The trail today would take me through Crosswicks, home of the famous Quaker meeting house with a cannon ball from the Revolutionary War embedded in it. For Beck the journey along the old country lanes and byways must have taken forever, but the modern highways of Rt. 295 and Rt. 195 made short work of my trip from Princeton. The way to Crosswicks is through Yardville, and almost immediately after exiting the highway time seems to begin to turn back. Old houses line even older roads from a time before a committee or developer named them, but by virtue of what little hamlet they’d bring you to. The area is full of them: Crosswicks-Hamilton Square Road; Crosswicks-Chesterfield Road who’s name inverts once you get closer to Chesterfield; Georgetown-Chesterfield Road – they go on and on.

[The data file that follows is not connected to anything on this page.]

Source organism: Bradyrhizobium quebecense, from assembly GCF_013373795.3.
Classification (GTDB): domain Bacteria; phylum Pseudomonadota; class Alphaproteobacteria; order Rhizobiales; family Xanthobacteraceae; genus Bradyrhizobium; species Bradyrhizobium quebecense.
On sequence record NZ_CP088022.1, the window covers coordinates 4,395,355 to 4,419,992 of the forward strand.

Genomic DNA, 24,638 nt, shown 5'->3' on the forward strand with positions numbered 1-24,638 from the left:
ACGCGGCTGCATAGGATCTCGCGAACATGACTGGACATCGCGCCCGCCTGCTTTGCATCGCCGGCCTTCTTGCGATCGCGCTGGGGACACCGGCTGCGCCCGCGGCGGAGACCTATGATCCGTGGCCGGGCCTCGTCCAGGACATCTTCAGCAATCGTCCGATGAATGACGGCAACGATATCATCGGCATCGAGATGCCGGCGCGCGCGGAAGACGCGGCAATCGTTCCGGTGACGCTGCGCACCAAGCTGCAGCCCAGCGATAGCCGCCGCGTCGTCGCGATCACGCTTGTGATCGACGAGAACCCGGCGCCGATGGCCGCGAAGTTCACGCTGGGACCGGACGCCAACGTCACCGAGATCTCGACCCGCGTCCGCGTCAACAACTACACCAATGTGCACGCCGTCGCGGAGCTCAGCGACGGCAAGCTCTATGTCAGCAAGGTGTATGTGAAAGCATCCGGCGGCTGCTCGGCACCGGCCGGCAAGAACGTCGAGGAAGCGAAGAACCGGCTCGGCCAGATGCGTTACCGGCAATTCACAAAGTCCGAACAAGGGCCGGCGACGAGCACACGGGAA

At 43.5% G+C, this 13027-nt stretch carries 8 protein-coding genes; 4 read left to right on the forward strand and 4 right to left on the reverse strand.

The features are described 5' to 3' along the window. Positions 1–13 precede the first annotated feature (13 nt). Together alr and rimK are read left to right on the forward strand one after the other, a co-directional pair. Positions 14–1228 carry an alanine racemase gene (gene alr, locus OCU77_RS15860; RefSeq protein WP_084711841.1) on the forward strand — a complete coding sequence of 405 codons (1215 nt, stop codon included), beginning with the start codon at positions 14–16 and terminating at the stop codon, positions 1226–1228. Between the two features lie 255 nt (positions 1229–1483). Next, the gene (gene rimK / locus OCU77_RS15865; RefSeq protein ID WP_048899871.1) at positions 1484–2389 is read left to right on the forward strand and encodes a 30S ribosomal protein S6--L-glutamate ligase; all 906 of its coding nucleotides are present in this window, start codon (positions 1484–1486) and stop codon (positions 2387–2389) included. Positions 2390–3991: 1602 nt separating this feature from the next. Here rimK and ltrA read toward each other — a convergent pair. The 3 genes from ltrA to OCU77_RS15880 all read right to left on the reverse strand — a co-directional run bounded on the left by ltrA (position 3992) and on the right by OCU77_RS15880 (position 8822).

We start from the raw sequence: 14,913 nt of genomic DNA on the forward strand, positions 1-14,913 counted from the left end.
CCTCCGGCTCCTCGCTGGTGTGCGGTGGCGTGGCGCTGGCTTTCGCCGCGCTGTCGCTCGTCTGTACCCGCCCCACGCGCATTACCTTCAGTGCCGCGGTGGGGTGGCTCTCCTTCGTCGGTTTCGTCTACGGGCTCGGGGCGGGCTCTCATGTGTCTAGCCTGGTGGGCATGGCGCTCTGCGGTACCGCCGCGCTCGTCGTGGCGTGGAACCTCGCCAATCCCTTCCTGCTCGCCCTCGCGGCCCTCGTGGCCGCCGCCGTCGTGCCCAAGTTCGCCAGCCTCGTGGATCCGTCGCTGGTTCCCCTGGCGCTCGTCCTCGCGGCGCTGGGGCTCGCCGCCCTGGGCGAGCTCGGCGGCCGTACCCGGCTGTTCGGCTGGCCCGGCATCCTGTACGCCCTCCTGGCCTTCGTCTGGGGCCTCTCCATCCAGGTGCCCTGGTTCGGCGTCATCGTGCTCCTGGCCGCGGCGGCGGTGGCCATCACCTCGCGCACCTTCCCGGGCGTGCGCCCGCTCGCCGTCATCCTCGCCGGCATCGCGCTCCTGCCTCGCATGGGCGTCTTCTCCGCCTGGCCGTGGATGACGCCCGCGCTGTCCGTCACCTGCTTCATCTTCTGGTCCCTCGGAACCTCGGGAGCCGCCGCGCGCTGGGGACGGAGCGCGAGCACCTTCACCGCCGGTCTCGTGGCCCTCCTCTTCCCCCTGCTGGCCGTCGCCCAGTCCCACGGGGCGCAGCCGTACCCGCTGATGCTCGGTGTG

The description Thomas Gordon gives of Crosswicks in his New Jersey Gazetteer of 1834 still seems a good description of the town:
“… contains from 40-50 dwellings, a very large Quaker meeting house and school, 4 taverns, 5 or 6 stores, a saw mill and grost mill; the village is pleasantly situated in a fertile country, who’s soil is sandy loam; near the town is a bed of iron ore, from which considerable quantities are taken to the furnaces in the lower part of the county.”